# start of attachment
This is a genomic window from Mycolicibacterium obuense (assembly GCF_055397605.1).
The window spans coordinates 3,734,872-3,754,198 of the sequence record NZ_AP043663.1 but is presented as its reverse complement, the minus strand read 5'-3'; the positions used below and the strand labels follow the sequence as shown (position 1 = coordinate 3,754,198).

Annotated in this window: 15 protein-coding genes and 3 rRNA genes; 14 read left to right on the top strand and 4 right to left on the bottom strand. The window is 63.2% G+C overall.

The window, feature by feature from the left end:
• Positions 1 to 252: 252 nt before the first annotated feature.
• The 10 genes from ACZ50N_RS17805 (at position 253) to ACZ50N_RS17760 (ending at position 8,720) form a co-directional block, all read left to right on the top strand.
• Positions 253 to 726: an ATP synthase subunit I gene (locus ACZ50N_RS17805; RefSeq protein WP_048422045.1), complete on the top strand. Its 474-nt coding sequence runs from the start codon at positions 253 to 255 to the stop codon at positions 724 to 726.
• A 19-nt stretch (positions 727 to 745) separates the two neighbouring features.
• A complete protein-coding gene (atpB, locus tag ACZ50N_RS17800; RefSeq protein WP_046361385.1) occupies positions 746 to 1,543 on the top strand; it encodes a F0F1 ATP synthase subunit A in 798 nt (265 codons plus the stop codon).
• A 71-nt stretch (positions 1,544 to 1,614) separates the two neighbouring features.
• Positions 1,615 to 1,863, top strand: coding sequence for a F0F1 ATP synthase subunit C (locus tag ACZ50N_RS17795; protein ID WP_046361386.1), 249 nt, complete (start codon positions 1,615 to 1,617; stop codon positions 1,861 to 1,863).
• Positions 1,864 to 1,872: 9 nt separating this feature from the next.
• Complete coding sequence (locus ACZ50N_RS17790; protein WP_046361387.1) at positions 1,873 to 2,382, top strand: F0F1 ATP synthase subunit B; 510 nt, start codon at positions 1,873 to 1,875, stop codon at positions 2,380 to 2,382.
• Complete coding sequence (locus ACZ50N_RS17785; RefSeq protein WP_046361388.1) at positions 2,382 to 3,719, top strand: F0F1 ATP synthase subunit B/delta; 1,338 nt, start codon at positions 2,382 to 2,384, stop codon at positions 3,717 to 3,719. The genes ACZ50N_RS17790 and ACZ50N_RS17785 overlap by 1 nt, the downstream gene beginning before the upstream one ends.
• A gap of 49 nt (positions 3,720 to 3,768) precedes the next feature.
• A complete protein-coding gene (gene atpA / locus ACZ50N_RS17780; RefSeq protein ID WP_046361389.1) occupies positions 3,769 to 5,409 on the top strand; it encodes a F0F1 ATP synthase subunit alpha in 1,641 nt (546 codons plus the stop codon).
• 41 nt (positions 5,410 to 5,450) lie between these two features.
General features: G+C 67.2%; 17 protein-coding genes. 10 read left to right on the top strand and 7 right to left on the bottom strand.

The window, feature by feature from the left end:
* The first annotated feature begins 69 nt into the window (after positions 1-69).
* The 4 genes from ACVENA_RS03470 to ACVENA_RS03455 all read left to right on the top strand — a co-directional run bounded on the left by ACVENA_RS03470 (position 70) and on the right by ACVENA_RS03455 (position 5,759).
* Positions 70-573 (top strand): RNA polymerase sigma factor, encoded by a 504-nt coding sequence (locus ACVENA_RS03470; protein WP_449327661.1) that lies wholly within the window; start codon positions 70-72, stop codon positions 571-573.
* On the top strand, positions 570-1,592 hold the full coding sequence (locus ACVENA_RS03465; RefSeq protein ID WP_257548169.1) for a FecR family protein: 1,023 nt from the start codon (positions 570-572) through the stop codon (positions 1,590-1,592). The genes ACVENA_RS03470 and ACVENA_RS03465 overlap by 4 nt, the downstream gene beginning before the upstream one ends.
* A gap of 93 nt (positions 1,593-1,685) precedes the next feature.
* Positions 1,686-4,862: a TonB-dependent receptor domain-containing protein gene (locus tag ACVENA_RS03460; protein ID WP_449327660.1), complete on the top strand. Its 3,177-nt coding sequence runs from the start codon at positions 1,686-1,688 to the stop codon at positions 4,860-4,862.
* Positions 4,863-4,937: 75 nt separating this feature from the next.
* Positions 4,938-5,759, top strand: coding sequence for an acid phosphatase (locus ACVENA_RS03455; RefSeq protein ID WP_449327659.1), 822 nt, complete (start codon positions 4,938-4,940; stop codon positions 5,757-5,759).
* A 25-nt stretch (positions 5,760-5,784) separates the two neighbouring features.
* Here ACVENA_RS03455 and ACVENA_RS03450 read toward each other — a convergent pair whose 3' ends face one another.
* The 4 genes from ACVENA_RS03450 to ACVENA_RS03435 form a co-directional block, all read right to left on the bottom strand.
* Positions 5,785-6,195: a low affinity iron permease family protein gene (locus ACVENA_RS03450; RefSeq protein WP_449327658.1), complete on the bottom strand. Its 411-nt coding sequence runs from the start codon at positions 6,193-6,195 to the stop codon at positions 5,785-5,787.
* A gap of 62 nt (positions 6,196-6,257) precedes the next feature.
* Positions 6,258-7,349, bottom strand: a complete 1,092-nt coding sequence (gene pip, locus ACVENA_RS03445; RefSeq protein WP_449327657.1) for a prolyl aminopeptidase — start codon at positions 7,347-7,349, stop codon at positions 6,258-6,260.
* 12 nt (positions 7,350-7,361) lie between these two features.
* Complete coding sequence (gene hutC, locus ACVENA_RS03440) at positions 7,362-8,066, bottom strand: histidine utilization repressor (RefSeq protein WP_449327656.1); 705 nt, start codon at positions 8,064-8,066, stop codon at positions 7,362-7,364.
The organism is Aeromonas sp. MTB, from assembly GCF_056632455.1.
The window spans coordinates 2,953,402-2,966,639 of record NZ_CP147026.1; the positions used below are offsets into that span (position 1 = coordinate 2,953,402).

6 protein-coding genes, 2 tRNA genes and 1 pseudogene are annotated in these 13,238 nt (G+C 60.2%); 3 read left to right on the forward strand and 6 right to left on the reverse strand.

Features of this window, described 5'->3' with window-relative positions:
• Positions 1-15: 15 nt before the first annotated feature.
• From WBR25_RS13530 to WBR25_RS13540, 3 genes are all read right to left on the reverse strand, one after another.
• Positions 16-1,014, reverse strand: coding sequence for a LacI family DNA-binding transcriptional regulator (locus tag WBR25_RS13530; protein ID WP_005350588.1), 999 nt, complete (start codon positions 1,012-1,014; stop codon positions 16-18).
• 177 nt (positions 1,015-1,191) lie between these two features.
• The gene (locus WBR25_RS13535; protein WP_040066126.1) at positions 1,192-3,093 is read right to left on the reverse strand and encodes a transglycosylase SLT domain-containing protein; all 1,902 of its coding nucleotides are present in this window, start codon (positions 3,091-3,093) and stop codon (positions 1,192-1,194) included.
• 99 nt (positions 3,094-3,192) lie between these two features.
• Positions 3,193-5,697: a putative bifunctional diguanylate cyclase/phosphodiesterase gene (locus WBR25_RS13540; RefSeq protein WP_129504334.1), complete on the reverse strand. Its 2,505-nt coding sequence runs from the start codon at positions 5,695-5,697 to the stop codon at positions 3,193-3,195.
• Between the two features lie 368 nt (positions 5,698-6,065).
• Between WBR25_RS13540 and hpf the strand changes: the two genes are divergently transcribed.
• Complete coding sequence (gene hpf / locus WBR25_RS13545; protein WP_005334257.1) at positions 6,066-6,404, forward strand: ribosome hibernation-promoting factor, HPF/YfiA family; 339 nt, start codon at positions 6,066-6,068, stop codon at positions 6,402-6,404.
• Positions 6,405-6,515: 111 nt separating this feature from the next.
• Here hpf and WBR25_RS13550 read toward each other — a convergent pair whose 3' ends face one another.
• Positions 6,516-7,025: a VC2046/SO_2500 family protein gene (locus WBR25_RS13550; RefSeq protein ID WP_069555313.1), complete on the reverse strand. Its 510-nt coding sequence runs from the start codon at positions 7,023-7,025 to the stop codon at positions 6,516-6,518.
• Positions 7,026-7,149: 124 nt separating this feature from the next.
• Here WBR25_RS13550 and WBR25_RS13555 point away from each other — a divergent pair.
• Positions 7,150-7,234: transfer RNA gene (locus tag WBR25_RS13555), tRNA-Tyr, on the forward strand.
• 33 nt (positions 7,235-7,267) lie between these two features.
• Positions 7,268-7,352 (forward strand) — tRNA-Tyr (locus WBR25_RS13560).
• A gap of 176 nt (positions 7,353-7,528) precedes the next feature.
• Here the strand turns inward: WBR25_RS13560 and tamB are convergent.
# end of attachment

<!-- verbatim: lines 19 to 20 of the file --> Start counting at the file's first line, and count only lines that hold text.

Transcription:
The window, feature by feature from the left end:
* The first annotated feature begins 69 nt into the window (after positions 1-69).